- Love Hina often used surprisingly-involved animation for these. Its frequent use by Naru Narusegawa means this trope is also sometimes known as the "Naru Punch". Again, didn't happen as often or as dramatically in the manga, but much more frequently than in Ranma ˝.
- In the first episode, Naru somehow manages to deliver the Megaton Punch... from the ground-level hot spring, up to the balcony where Keitaro was standing, two floors up, without her feet leaving the ground. As he flies off, Keitaro begs to know how she reached that far.
- In the manga Motoko does a literal Home Run Hitter, so mangaverse Naru's Megaton Punches might be literal as well.
- Then there's the scene where a nerd-disguised Naru punches Keitaro through a corridor with him bouncing off the walls and one doorframe (while every bystander just watches and stares without getting bowled over by him) before coming to a smashing halt at a closed door, one of many scenes that earned Keitaro his reputation of being immortal.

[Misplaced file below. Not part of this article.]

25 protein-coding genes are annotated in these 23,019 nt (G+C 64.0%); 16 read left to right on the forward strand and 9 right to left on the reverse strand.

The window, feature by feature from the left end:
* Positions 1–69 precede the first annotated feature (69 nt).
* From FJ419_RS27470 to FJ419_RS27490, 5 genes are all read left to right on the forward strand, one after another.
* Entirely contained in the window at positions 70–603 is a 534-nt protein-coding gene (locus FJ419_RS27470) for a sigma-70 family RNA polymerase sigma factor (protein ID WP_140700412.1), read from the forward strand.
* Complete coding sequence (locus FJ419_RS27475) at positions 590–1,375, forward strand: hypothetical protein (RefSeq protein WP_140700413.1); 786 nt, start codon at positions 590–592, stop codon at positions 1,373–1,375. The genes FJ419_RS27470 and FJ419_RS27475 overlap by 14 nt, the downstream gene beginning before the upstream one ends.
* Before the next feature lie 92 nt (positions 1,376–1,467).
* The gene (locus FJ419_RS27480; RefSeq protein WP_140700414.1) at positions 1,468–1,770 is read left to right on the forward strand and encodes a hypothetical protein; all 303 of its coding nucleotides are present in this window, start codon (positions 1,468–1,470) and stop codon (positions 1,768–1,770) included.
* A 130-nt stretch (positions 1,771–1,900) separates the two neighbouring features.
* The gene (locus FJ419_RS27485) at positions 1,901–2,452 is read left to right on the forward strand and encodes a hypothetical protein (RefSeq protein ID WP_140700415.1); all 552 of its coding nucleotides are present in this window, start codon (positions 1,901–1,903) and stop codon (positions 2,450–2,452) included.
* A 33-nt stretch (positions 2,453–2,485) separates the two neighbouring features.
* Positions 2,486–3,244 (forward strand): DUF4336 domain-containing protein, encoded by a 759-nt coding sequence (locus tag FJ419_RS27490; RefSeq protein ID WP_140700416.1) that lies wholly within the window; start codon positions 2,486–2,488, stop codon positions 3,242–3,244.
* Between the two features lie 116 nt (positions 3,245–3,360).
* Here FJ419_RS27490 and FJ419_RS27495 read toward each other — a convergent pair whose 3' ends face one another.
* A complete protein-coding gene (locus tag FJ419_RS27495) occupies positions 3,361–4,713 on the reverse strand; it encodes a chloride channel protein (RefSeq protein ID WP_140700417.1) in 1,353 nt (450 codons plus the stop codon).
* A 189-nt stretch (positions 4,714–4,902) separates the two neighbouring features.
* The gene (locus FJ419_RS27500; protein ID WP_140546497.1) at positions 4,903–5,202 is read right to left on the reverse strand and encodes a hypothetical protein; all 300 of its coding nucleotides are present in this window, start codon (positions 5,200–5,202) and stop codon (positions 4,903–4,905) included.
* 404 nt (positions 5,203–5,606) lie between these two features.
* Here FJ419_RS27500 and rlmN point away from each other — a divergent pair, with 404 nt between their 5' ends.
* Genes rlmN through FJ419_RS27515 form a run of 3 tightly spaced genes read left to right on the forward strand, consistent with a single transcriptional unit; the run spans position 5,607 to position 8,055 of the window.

- The "Naru Punch" makes a cameo in Ken Akamatsu's other work Mahou Sensei Negima!, following a Thanks for the Mammary moment during Asuna's practice date with aged-up Negi.
- Asuna also delivers a Megaton Punch to Jack Rakan, knocking him off of a Floating Continent. He reappears right behind her, completely unharmed. Somehow.
- It turns out that Negi's mother Princess Arika did this a lot to Nagi.
- Anya also did these several times to Negi... until he decided not to let her and reality ensued, showing him to be far too strong for her to be able to hit him otherwise.
- Tenchi Muyo!: One episode of Tenchi in Tokyo featured Amagasaki continually trying to talk to Tenchi and Sakuya, only to be attacked by the spirit of a female wrestler. While the wrestler used a different move every time, the result was always the same shot of Amagasaki flying off into the distant city, even when he was inside.